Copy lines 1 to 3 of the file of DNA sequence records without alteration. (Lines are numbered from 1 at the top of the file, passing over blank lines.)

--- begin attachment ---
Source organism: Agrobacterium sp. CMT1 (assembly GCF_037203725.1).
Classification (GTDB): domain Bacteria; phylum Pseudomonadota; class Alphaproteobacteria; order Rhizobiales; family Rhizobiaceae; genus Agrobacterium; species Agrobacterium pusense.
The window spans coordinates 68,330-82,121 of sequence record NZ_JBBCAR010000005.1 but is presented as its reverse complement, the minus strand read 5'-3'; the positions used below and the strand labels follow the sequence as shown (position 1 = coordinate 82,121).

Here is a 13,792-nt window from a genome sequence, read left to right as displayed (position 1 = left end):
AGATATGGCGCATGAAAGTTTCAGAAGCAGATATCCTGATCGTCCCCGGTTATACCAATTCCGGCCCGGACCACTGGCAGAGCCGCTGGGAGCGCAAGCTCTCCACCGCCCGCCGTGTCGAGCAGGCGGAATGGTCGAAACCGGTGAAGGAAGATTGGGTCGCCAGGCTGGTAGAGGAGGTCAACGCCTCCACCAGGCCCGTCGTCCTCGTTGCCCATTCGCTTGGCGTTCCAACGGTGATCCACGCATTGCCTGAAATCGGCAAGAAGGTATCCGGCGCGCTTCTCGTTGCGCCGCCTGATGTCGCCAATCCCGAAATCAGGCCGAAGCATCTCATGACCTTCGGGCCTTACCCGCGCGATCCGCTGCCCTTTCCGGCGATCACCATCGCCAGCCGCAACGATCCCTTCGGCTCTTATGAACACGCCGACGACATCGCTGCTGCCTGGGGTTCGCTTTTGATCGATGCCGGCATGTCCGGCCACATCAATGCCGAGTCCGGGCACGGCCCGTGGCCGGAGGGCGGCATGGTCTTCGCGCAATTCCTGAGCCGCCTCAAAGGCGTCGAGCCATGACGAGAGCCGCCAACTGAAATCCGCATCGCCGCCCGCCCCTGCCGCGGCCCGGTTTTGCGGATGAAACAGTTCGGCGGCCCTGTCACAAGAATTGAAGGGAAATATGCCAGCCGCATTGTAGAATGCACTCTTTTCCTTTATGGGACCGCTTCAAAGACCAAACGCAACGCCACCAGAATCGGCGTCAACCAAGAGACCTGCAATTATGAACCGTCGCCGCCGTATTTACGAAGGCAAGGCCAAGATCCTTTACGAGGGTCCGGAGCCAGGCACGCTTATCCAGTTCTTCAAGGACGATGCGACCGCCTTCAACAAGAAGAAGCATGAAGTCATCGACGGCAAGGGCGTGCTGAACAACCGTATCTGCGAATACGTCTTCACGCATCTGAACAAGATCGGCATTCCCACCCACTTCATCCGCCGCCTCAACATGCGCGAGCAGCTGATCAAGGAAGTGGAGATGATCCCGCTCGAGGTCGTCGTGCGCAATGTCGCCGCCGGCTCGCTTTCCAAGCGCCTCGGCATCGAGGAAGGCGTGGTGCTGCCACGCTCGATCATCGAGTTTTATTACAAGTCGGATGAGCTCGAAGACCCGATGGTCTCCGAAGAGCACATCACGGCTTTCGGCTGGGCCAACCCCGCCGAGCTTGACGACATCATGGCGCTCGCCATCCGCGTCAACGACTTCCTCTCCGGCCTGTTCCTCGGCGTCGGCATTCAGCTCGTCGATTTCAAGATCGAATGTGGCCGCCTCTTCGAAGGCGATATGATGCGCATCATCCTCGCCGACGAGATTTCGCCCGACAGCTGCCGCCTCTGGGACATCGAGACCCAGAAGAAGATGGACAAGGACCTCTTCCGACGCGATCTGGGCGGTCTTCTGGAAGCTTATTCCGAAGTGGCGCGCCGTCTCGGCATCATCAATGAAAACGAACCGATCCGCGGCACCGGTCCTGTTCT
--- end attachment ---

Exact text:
Source organism: Agrobacterium sp. CMT1 (assembly GCF_037203725.1).
Classification (GTDB): domain Bacteria; phylum Pseudomonadota; class Alphaproteobacteria; order Rhizobiales; family Rhizobiaceae; genus Agrobacterium; species Agrobacterium pusense.
The window spans coordinates 68,330-82,121 of sequence record NZ_JBBCAR010000005.1 but is presented as its reverse complement, the minus strand read 5'-3'; the positions used below and the strand labels follow the sequence as shown (position 1 = coordinate 82,121).